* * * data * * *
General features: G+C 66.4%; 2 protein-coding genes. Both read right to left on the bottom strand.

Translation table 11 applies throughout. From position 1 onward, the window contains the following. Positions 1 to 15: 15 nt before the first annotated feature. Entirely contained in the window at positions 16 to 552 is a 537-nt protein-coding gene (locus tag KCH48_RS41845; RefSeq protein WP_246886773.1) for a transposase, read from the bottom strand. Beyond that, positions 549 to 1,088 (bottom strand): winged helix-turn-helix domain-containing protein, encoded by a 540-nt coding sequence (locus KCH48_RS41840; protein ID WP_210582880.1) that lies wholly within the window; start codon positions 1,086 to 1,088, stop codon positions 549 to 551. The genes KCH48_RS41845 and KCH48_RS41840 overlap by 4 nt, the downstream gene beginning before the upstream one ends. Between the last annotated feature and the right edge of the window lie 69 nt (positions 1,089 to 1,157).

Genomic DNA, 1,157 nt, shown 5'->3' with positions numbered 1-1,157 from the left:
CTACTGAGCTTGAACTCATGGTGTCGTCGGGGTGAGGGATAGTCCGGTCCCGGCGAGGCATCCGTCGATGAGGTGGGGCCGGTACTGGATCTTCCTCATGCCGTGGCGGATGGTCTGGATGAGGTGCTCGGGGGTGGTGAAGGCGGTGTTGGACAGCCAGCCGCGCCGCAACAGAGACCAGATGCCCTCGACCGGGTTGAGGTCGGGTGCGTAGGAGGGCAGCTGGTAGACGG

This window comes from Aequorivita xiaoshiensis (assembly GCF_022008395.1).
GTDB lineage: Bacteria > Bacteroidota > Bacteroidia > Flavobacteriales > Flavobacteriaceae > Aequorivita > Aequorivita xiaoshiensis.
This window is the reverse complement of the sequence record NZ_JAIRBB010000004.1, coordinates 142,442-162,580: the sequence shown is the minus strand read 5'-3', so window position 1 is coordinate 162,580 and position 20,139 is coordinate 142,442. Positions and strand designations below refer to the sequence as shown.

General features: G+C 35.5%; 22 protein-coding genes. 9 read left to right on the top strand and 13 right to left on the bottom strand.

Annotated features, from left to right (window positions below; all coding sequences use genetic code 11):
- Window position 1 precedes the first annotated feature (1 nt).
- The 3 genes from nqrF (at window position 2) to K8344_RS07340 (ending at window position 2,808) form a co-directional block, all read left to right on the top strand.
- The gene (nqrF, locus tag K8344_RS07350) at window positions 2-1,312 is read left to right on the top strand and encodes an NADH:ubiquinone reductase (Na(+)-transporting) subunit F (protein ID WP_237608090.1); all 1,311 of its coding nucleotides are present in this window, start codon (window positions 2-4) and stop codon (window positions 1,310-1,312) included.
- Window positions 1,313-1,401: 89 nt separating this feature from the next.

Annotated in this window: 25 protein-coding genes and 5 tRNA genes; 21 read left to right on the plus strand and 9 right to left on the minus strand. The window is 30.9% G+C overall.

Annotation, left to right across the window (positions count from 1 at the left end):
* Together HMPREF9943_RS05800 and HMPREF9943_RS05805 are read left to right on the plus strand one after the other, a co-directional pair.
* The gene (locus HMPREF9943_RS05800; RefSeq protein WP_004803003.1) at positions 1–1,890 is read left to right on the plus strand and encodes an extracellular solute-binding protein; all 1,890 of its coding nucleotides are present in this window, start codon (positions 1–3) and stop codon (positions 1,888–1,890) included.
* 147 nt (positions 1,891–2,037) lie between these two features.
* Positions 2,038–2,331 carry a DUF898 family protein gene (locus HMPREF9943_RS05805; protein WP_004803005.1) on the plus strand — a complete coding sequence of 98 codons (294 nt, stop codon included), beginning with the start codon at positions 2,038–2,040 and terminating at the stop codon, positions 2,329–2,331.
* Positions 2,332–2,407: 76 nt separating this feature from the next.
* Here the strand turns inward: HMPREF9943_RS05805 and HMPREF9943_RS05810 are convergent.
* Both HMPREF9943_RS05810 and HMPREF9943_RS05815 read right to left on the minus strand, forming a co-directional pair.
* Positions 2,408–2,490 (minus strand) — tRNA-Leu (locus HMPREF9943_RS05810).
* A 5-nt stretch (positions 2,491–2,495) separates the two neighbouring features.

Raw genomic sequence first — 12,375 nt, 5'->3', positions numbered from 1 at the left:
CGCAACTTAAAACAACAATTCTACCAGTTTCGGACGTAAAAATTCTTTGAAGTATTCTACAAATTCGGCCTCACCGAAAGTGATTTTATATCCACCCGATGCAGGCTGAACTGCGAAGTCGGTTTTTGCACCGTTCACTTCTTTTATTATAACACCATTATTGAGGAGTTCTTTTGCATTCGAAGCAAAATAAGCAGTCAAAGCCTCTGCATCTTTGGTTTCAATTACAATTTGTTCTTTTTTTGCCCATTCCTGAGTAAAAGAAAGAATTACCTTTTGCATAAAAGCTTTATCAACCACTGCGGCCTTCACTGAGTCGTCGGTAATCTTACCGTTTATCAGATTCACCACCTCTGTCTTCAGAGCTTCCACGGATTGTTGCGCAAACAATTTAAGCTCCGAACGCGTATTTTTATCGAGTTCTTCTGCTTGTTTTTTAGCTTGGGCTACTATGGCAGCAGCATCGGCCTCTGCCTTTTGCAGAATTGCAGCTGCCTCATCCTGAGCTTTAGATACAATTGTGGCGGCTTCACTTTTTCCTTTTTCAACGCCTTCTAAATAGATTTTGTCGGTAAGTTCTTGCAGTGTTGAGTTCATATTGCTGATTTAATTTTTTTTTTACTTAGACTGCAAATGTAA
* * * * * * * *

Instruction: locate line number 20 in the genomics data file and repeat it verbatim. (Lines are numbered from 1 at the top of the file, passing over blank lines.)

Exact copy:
* Positions 2,332–2,407: 76 nt separating this feature from the next.